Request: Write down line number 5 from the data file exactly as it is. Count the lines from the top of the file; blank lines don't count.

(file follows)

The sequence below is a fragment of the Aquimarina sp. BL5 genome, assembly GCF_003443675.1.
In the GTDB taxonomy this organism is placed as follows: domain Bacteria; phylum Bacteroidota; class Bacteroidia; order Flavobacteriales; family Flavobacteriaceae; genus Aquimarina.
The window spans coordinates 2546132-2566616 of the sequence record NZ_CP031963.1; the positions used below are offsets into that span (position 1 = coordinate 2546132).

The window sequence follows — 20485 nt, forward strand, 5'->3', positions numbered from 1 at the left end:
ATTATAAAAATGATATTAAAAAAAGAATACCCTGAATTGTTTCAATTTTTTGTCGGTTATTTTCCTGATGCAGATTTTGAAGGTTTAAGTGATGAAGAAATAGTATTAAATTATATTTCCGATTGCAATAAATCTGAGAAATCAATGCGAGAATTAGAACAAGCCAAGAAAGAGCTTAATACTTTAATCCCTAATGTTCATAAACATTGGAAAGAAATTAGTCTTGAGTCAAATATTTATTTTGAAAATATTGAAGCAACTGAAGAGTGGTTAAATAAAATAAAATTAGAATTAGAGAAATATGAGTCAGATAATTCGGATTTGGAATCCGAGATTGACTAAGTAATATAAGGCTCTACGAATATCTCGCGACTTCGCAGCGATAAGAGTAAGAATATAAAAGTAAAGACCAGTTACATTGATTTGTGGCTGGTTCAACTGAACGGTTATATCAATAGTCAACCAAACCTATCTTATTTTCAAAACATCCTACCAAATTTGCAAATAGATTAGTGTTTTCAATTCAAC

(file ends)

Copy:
ATTATAAAAATGATATTAAAAAAAGAATACCCTGAATTGTTTCAATTTTTTGTCGGTTATTTTCCTGATGCAGATTTTGAAGGTTTAAGTGATGAAGAAATAGTATTAAATTATATTTCCGATTGCAATAAATCTGAGAAATCAATGCGAGAATTAGAACAAGCCAAGAAAGAGCTTAATACTTTAATCCCTAATGTTCATAAACATTGGAAAGAAATTAGTCTTGAGTCAAATATTTATTTTGAAAATATTGAAGCAACTGAAGAGTGGTTAAATAAAATAAAATTAGAATTAGAGAAATATGAGTCAGATAATTCGGATTTGGAATCCGAGATTGACTAAGTAATATAAGGCTCTACGAATATCTCGCGACTTCGCAGCGATAAGAGTAAGAATATAAAAGTAAAGACCAGTTACATTGATTTGTGGCTGGTTCAACTGAACGGTTATATCAATAGTCAACCAAACCTATCTTATTTTCAAAACATCCTACCAAATTTGCAAATAGATTAGTGTTTTCAATTCAAC